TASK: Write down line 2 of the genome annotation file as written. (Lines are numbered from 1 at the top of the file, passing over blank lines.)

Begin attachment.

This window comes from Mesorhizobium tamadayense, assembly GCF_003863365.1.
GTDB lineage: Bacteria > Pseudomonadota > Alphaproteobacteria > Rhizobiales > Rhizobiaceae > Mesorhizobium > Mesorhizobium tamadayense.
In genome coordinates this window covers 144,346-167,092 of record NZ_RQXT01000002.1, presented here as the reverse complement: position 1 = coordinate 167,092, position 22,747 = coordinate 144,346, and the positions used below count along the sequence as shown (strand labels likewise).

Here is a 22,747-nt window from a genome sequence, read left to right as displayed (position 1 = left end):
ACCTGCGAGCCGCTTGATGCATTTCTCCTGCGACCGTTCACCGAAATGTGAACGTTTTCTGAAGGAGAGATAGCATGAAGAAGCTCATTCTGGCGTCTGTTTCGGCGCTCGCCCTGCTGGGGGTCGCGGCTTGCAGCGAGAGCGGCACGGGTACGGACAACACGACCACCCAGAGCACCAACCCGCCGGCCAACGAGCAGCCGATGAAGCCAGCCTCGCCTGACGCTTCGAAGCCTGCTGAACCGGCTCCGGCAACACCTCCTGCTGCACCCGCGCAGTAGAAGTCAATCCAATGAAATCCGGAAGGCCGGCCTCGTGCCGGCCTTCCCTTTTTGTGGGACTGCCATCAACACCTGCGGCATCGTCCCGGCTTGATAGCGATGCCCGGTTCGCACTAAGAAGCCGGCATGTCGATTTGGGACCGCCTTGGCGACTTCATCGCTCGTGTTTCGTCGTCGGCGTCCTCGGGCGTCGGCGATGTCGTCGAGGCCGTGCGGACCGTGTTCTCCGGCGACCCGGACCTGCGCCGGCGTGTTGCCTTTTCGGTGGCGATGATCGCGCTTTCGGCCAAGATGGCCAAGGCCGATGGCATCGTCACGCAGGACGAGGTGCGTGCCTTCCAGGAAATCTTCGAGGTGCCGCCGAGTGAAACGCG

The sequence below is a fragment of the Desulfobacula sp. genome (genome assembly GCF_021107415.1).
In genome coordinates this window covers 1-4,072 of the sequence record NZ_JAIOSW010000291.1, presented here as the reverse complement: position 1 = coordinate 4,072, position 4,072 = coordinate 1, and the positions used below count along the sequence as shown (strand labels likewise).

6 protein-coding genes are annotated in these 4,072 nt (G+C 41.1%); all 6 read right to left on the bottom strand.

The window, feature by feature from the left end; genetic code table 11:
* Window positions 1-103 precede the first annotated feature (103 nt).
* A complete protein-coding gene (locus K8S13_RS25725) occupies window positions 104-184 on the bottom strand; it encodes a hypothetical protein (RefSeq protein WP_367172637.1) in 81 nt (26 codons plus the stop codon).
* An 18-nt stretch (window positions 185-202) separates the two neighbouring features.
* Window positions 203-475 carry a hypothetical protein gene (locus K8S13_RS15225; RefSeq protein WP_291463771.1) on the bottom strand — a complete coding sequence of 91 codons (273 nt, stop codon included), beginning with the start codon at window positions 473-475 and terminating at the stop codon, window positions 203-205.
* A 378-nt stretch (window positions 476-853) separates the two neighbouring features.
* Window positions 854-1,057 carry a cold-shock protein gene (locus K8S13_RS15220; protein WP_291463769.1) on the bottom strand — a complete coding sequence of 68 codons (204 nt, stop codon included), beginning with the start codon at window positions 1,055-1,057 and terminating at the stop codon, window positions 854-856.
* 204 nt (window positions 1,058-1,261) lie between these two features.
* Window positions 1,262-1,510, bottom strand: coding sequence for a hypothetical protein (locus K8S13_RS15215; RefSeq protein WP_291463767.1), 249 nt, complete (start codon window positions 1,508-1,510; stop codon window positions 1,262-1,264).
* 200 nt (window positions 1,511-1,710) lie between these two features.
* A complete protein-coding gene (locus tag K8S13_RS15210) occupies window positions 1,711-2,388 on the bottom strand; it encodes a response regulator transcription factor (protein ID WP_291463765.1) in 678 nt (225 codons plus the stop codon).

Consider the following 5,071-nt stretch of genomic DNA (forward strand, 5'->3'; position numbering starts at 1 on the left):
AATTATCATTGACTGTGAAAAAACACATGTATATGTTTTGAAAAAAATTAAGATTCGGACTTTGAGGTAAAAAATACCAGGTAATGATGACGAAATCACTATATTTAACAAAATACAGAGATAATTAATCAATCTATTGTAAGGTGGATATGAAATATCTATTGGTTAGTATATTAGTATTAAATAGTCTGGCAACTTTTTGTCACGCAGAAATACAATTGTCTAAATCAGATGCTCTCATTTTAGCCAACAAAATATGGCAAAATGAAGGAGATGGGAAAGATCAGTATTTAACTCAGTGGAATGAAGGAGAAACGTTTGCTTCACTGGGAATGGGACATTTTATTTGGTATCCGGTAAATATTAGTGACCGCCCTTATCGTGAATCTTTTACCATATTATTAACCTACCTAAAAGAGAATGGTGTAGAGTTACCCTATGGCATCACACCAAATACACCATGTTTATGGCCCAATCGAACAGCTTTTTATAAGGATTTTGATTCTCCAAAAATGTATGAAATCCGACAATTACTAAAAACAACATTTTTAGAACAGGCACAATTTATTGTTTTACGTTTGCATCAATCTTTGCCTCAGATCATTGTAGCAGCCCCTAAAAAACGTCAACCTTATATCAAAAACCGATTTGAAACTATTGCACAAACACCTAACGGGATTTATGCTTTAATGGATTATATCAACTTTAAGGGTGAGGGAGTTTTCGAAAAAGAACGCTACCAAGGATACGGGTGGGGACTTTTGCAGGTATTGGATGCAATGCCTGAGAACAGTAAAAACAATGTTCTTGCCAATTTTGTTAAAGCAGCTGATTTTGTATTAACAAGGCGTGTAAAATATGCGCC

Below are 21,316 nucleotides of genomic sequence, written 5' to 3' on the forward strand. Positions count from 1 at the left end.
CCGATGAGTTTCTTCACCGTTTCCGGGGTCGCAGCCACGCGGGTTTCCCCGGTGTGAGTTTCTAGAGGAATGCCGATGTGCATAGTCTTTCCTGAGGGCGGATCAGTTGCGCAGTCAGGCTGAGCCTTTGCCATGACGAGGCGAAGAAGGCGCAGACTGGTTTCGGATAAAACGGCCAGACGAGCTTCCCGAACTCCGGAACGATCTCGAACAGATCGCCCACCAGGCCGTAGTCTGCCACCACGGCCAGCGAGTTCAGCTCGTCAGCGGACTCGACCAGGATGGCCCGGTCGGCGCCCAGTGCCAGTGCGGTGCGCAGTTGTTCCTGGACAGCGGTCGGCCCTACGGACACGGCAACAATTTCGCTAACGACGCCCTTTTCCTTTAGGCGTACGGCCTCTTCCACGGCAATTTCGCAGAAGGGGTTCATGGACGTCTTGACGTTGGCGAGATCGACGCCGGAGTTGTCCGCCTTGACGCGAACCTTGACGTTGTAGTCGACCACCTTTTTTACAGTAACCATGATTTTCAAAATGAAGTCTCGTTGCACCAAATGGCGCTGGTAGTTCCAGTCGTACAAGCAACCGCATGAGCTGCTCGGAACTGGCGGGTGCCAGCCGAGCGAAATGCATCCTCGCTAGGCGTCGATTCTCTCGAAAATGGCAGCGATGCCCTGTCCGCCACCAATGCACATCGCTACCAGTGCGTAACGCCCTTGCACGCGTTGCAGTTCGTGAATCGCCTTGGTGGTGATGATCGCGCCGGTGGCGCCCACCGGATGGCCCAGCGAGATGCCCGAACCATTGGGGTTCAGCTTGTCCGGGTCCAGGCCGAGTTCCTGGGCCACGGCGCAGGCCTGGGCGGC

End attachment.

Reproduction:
GTDB lineage: Bacteria > Pseudomonadota > Alphaproteobacteria > Rhizobiales > Rhizobiaceae > Mesorhizobium > Mesorhizobium tamadayense.